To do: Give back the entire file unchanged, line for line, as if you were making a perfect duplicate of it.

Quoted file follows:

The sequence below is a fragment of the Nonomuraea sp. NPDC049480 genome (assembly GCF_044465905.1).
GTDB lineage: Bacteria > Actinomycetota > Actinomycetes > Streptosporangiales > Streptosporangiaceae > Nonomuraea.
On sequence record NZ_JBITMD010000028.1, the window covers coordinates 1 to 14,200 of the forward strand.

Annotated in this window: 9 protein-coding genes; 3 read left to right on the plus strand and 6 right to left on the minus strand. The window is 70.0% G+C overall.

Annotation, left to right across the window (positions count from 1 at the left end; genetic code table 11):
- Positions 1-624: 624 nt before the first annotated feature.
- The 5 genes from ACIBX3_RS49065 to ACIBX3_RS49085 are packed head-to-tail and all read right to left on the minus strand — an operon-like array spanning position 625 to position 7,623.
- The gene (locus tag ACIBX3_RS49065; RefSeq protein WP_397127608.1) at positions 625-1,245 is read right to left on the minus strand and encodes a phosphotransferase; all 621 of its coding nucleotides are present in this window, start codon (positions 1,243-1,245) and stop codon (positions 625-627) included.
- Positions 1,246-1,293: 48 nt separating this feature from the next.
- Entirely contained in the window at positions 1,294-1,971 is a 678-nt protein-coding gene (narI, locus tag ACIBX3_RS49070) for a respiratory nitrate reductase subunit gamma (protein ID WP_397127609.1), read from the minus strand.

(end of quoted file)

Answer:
The sequence below is a fragment of the Nonomuraea sp. NPDC049480 genome (assembly GCF_044465905.1).
GTDB lineage: Bacteria > Actinomycetota > Actinomycetes > Streptosporangiales > Streptosporangiaceae > Nonomuraea.
On sequence record NZ_JBITMD010000028.1, the window covers coordinates 1 to 14,200 of the forward strand.

Annotated in this window: 9 protein-coding genes; 3 read left to right on the plus strand and 6 right to left on the minus strand. The window is 70.0% G+C overall.

Annotation, left to right across the window (positions count from 1 at the left end; genetic code table 11):
- Positions 1-624: 624 nt before the first annotated feature.
- The 5 genes from ACIBX3_RS49065 to ACIBX3_RS49085 are packed head-to-tail and all read right to left on the minus strand — an operon-like array spanning position 625 to position 7,623.
- The gene (locus tag ACIBX3_RS49065; RefSeq protein WP_397127608.1) at positions 625-1,245 is read right to left on the minus strand and encodes a phosphotransferase; all 621 of its coding nucleotides are present in this window, start codon (positions 1,243-1,245) and stop codon (positions 625-627) included.
- Positions 1,246-1,293: 48 nt separating this feature from the next.
- Entirely contained in the window at positions 1,294-1,971 is a 678-nt protein-coding gene (narI, locus tag ACIBX3_RS49070) for a respiratory nitrate reductase subunit gamma (protein ID WP_397127609.1), read from the minus strand.